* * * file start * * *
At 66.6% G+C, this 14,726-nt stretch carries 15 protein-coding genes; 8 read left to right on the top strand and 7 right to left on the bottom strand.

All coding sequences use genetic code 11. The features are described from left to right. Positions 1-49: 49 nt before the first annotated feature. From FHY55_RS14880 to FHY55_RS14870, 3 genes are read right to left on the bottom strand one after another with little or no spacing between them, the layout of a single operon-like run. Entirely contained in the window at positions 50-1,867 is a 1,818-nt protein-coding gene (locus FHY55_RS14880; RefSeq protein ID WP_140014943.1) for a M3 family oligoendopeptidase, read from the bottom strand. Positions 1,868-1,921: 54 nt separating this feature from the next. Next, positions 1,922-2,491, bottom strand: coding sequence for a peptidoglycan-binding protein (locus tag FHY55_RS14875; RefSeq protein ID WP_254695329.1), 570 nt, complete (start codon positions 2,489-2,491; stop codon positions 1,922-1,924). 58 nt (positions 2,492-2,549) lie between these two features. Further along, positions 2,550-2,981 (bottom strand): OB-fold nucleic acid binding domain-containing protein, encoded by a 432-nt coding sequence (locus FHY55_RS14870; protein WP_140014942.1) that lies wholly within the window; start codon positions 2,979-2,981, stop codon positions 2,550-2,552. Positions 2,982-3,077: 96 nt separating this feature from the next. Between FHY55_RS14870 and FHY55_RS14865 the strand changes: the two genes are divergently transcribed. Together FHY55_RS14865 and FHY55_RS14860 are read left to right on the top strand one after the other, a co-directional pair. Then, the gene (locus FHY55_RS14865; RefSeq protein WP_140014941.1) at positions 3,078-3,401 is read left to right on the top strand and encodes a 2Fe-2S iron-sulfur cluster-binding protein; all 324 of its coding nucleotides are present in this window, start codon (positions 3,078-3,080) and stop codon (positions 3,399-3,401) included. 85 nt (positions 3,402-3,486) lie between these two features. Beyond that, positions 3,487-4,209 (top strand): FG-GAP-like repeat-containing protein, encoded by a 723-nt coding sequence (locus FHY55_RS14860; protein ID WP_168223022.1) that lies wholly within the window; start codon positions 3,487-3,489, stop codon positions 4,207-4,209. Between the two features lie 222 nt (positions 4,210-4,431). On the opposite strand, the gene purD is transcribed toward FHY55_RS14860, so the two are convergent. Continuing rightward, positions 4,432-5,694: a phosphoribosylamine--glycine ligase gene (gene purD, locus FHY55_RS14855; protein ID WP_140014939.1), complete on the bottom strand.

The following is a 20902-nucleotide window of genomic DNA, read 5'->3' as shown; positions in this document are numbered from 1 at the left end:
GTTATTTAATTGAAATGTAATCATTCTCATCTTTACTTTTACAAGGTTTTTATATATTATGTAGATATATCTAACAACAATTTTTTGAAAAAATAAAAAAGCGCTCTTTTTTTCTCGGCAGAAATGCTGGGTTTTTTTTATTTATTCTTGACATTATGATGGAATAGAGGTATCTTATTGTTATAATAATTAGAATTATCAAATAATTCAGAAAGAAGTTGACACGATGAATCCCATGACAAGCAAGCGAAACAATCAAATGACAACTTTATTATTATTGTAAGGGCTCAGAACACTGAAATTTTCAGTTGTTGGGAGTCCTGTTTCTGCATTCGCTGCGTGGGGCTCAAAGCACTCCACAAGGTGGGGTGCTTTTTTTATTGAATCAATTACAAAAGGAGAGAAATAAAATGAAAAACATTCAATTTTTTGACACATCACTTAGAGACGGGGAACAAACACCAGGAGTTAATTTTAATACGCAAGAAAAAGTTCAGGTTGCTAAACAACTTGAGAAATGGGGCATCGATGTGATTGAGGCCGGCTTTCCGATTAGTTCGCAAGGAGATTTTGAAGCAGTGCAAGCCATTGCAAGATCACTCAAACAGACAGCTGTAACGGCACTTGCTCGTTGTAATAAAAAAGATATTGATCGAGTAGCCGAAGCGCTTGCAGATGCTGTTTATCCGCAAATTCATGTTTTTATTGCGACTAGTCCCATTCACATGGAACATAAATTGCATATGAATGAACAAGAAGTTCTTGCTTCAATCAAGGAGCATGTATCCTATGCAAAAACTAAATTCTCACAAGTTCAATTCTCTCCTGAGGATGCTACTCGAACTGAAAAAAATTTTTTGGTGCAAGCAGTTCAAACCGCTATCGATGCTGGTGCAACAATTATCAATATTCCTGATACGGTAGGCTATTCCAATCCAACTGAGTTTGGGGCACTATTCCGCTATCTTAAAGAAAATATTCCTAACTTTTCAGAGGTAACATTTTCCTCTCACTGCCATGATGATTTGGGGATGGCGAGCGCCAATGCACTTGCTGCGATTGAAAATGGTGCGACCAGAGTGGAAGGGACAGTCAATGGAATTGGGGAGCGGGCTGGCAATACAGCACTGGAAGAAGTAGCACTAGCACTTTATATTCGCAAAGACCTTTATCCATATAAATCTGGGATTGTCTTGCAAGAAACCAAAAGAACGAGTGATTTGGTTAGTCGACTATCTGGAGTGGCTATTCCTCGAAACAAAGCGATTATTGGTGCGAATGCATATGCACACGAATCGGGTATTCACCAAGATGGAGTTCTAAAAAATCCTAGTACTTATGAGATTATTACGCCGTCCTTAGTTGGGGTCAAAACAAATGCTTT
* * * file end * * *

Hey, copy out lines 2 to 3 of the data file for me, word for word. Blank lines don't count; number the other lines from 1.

All coding sequences use genetic code 11. The features are described from left to right. Positions 1-49: 49 nt before the first annotated feature. From FHY55_RS14880 to FHY55_RS14870, 3 genes are read right to left on the bottom strand one after another with little or no spacing between them, the layout of a single operon-like run. Entirely contained in the window at positions 50-1,867 is a 1,818-nt protein-coding gene (locus FHY55_RS14880; RefSeq protein ID WP_140014943.1) for a M3 family oligoendopeptidase, read from the bottom strand. Positions 1,868-1,921: 54 nt separating this feature from the next. Next, positions 1,922-2,491, bottom strand: coding sequence for a peptidoglycan-binding protein (locus tag FHY55_RS14875; RefSeq protein ID WP_254695329.1), 570 nt, complete (start codon positions 2,489-2,491; stop codon positions 1,922-1,924). 58 nt (positions 2,492-2,549) lie between these two features. Further along, positions 2,550-2,981 (bottom strand): OB-fold nucleic acid binding domain-containing protein, encoded by a 432-nt coding sequence (locus FHY55_RS14870; protein WP_140014942.1) that lies wholly within the window; start codon positions 2,979-2,981, stop codon positions 2,550-2,552. Positions 2,982-3,077: 96 nt separating this feature from the next. Between FHY55_RS14870 and FHY55_RS14865 the strand changes: the two genes are divergently transcribed. Together FHY55_RS14865 and FHY55_RS14860 are read left to right on the top strand one after the other, a co-directional pair. Then, the gene (locus FHY55_RS14865; RefSeq protein WP_140014941.1) at positions 3,078-3,401 is read left to right on the top strand and encodes a 2Fe-2S iron-sulfur cluster-binding protein; all 324 of its coding nucleotides are present in this window, start codon (positions 3,078-3,080) and stop codon (positions 3,399-3,401) included. 85 nt (positions 3,402-3,486) lie between these two features. Beyond that, positions 3,487-4,209 (top strand): FG-GAP-like repeat-containing protein, encoded by a 723-nt coding sequence (locus FHY55_RS14860; protein ID WP_168223022.1) that lies wholly within the window; start codon positions 3,487-3,489, stop codon positions 4,207-4,209. Between the two features lie 222 nt (positions 4,210-4,431). On the opposite strand, the gene purD is transcribed toward FHY55_RS14860, so the two are convergent. Continuing rightward, positions 4,432-5,694: a phosphoribosylamine--glycine ligase gene (gene purD, locus FHY55_RS14855; protein ID WP_140014939.1), complete on the bottom strand.

The following is a 20902-nucleotide window of genomic DNA, read 5'->3' as shown; positions in this document are numbered from 1 at the left end: